Silas looked to Adam for an explanation and Adam shrugged and said, "We try to look out for each other in this community, at least to some degree. When someone hears about a storm coming we tell each other about it so that we can all prepare. The weather can get kind of wild up here in the Rockies."

"I better get back to where I'm staying then," Silas said with a sigh. "Thanks for dinner, but if there's going to be snow then I need to make sure I'm ready for it."

"Are you sure you won't reconsider staying at my house for the night?" Adam asked with concern, "I'd hate the thought of you staying outside in a potential blizzard."

"I'll be all right, really," Silas replied with a grin, "but if you can drop be off closer to where I'm staying that would be great."

Adam nodded and sighed, "If you're going to be that stubborn, at least let me give you the blanket out of my car. That way I won't feel guilty, all right?"

Silas laughed and raised his hands helplessly. "If you insist, Adam. I'll take a little extra warmth." His smile faltered as he saw the look in Adam's eyes. Adam was genuinely concerned for him, and his eyes lit up like a kid on Christmas morning when Silas accepted his help. It almost made him take Adam's offer of staying at his place.


"Thanks again for the blanket," Silas said as he stepped out of the car and opened the door for Adelaide. The snow had already begun falling in thick flakes around him, and the dark clouds obscured the fading sunlight as it neared the horizon. It was a lot darker than he wanted it to be, and the woods were going to be difficult to traverse if he didn't move quickly.

"Don't mention it," Adam replied warmly. "And, Drake, if you need anything then don't hesitate to stop by. I mean it. I'll be happy to help."

Silas waved and Adam pulled away from the curb, driving off into the snow. He was at the base of the hill that would lead him up to the dirt road and trails which led to his campsite. He started up the hill with the blanket bundled up under his arm, and he released his grip on Adelaide's leash to let her run along beside him.

As he passed by Chelsea's house he paused to determine if he could see anything going on inside. He could make out the lights from every corner of the house through the thickly falling snow, and could also hear muffled shouting. He took an involuntary step toward the gate that led up to the house, but stopped as he realized there wasn't anything he could do to help Chelsea. As long as she was inside of her house the only thing he could do for her would be to hope that she made it out all right.

He sighed and turned back to the hill, resuming his climb toward the dirt road and his shelter. There were already several inches on the ground, and if the storm picked up at all he'd be under a foot of snow by the time he reached his campsite. The wind wasn't helping either, and his face stung from the snow blasting into his face.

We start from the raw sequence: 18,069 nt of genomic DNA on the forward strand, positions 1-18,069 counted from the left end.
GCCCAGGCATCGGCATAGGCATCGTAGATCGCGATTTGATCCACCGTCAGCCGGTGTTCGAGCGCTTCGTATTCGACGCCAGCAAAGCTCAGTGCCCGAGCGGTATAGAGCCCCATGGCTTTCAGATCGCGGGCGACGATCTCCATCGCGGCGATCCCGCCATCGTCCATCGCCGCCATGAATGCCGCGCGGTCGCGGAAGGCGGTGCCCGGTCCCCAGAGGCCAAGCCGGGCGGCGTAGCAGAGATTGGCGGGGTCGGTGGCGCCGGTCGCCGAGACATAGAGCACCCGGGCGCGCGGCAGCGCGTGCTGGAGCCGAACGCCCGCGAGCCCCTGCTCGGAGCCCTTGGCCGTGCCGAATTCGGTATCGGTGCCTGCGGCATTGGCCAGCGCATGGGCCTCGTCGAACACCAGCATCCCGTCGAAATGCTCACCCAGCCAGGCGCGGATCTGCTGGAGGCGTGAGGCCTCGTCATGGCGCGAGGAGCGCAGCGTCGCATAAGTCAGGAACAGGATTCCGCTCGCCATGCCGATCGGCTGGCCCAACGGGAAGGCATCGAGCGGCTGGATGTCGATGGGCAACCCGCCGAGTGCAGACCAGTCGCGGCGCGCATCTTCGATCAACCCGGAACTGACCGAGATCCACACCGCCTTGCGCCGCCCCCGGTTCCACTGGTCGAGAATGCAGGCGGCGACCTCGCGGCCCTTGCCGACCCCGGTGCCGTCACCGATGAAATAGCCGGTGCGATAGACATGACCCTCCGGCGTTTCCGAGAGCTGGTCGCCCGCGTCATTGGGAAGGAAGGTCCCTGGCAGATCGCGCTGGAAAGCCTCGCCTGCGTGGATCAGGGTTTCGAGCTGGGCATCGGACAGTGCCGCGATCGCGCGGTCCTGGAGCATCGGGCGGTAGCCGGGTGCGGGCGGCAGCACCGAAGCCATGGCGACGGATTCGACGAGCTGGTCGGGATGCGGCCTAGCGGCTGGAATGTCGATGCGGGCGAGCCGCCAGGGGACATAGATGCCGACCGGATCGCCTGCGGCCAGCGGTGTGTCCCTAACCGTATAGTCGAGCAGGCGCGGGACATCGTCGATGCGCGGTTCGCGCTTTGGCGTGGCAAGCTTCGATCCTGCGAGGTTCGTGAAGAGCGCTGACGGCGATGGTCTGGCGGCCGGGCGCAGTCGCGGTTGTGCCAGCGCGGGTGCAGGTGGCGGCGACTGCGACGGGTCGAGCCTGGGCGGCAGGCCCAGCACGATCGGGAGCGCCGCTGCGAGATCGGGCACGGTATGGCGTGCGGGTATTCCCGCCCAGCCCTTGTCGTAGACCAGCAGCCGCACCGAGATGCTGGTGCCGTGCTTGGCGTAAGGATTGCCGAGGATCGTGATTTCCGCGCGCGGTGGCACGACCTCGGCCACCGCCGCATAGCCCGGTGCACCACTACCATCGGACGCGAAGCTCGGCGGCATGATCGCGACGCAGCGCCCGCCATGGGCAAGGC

It took longer than he wanted to reach the top of the hill, and took longer still for him to see through the blinding sheets of white to find the marker that indicated the trail he needed to take. That was when Adelaide started barking and running away from him, and Silas chased after her, expecting her to lead him to the trail. He rushed to catch up with her, but she outdistanced him again, running farther down the trail. She stopped just inside of his field of vision and kept barking until he almost reached her.

"Addy, slow down!" Silas called, "I can't move as quickly through this as you can!"

Despite his order, Adelaide only seemed to become more agitated, and continued to lead him at her heightened pace, glancing back toward him expectantly. She continued in that pattern for fifteen minutes until she finally let Silas catch up to her, but when he started down the trail again Adelaide started off to the side and into the trees. "Where are you going?" Silas asked, "Camp is that way!"

Adelaide continued into the woods, looking over her shoulder and barking at him. Silas growled in frustration and followed after her. He had only taken a few steps when he heard a soft groan coming from within the trees and he quickened his pace. He stepped around a tree and gasped as he saw who was waiting on the other side. Chelsea leaned up against the tree wearing unsuitable clothing for the storm. She shivered in her light jacket, and cradled her arm tenderly. "Chelsea! What the hell are you doing out here?" He began tucking the blanket around her form but then pulled back when she shifted and cried out in pain.

"Drake?" Chelsea asked as she opened her eyes and looked up at him, squinting into the fading light. "Drake, I was hoping to catch up to you before the storm got too thick, but . . ."